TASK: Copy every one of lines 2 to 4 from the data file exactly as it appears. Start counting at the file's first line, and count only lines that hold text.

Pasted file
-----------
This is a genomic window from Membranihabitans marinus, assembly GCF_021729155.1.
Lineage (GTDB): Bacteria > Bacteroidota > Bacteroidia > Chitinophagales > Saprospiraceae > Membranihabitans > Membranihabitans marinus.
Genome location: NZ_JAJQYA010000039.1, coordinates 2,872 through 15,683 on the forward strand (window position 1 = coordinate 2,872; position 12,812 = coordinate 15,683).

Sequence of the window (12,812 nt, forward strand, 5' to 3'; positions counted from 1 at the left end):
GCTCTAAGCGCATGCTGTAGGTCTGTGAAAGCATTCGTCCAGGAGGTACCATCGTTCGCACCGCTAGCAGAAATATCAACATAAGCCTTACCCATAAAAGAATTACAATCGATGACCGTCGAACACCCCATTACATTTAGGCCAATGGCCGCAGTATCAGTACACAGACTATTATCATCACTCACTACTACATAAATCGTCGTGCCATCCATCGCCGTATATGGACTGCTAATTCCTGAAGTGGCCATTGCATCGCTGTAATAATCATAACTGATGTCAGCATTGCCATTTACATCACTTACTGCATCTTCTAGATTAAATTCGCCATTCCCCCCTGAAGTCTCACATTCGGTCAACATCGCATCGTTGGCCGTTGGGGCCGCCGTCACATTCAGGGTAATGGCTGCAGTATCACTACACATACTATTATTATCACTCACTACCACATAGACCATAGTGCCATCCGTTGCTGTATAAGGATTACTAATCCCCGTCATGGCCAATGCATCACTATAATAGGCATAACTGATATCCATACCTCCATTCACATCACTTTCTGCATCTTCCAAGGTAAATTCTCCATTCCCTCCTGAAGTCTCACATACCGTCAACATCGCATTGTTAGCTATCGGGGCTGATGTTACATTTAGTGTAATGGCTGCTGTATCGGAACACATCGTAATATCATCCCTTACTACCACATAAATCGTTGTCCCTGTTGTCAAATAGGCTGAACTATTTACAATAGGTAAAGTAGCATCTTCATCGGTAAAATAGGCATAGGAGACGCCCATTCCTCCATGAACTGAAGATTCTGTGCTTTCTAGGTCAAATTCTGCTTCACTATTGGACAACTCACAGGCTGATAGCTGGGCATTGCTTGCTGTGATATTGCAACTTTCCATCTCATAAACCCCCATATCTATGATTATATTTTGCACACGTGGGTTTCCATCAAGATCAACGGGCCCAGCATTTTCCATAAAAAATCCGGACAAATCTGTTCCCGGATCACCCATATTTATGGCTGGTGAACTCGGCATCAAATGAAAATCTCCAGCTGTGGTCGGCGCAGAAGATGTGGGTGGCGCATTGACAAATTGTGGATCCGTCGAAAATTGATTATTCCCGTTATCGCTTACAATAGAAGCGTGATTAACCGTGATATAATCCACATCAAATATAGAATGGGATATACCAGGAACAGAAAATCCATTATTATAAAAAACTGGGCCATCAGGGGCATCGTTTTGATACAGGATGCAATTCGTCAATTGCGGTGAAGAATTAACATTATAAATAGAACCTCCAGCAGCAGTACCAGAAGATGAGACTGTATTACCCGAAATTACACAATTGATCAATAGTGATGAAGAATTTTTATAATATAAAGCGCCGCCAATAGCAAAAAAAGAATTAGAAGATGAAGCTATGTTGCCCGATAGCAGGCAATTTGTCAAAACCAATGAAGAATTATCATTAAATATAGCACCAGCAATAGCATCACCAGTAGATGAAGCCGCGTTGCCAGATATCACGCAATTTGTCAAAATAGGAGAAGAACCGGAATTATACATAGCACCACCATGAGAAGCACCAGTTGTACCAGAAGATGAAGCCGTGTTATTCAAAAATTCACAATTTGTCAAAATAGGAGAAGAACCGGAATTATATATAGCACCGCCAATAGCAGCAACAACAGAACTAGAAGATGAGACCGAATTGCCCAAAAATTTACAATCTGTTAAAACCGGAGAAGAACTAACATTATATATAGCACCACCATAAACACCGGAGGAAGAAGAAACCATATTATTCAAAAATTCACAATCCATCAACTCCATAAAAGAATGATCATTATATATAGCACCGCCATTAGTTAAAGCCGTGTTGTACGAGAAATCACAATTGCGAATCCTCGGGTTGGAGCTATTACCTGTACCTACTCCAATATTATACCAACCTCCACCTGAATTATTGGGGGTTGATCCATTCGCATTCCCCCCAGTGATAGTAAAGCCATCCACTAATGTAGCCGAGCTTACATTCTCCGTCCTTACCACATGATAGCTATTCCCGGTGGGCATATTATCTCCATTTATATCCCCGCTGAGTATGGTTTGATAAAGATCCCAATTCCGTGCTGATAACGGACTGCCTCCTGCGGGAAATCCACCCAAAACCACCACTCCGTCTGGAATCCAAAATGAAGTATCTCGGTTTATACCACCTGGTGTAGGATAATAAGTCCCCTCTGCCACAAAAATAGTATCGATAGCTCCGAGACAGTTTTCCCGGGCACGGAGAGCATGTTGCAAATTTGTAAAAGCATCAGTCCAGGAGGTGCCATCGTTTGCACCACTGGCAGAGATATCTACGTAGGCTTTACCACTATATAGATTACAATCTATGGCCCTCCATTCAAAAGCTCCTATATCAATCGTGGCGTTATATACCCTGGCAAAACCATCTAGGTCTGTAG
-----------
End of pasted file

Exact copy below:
Lineage (GTDB): Bacteria > Bacteroidota > Bacteroidia > Chitinophagales > Saprospiraceae > Membranihabitans > Membranihabitans marinus.
Genome location: NZ_JAJQYA010000039.1, coordinates 2,872 through 15,683 on the forward strand (window position 1 = coordinate 2,872; position 12,812 = coordinate 15,683).

Sequence of the window (12,812 nt, forward strand, 5' to 3'; positions counted from 1 at the left end):